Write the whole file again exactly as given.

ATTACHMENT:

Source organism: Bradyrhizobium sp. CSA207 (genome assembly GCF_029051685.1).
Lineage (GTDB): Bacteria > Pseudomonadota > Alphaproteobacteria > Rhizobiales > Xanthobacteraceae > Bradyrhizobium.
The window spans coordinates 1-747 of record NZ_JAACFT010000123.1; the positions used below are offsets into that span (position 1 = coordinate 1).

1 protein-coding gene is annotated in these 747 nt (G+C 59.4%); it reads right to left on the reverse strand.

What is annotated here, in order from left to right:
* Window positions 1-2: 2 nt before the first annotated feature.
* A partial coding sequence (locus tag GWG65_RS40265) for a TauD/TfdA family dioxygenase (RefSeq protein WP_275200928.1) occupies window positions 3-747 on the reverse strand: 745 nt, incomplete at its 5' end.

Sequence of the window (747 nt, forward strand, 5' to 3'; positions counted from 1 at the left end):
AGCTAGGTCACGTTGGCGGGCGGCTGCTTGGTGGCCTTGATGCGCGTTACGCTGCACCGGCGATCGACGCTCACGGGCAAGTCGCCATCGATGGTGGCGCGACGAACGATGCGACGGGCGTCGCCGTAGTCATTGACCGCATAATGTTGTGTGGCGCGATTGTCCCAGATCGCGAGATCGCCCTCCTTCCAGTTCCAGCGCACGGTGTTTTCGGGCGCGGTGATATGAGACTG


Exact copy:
Source organism: Bradyrhizobium sp. CSA207 (genome assembly GCF_029051685.1).
Lineage (GTDB): Bacteria > Pseudomonadota > Alphaproteobacteria > Rhizobiales > Xanthobacteraceae > Bradyrhizobium.
The window spans coordinates 1-747 of record NZ_JAACFT010000123.1; the positions used below are offsets into that span (position 1 = coordinate 1).

1 protein-coding gene is annotated in these 747 nt (G+C 59.4%); it reads right to left on the reverse strand.

What is annotated here, in order from left to right:
* Window positions 1-2: 2 nt before the first annotated feature.
* A partial coding sequence (locus tag GWG65_RS40265) for a TauD/TfdA family dioxygenase (RefSeq protein WP_275200928.1) occupies window positions 3-747 on the reverse strand: 745 nt, incomplete at its 5' end.

Sequence of the window (747 nt, forward strand, 5' to 3'; positions counted from 1 at the left end):
AGCTAGGTCACGTTGGCGGGCGGCTGCTTGGTGGCCTTGATGCGCGTTACGCTGCACCGGCGATCGACGCTCACGGGCAAGTCGCCATCGATGGTGGCGCGACGAACGATGCGACGGGCGTCGCCGTAGTCATTGACCGCATAATGTTGTGTGGCGCGATTGTCCCAGATCGCGAGATCGCCCTCCTTCCAGTTCCAGCGCACGGTGTTTTCGGGCGCGGTGATATGAGACTG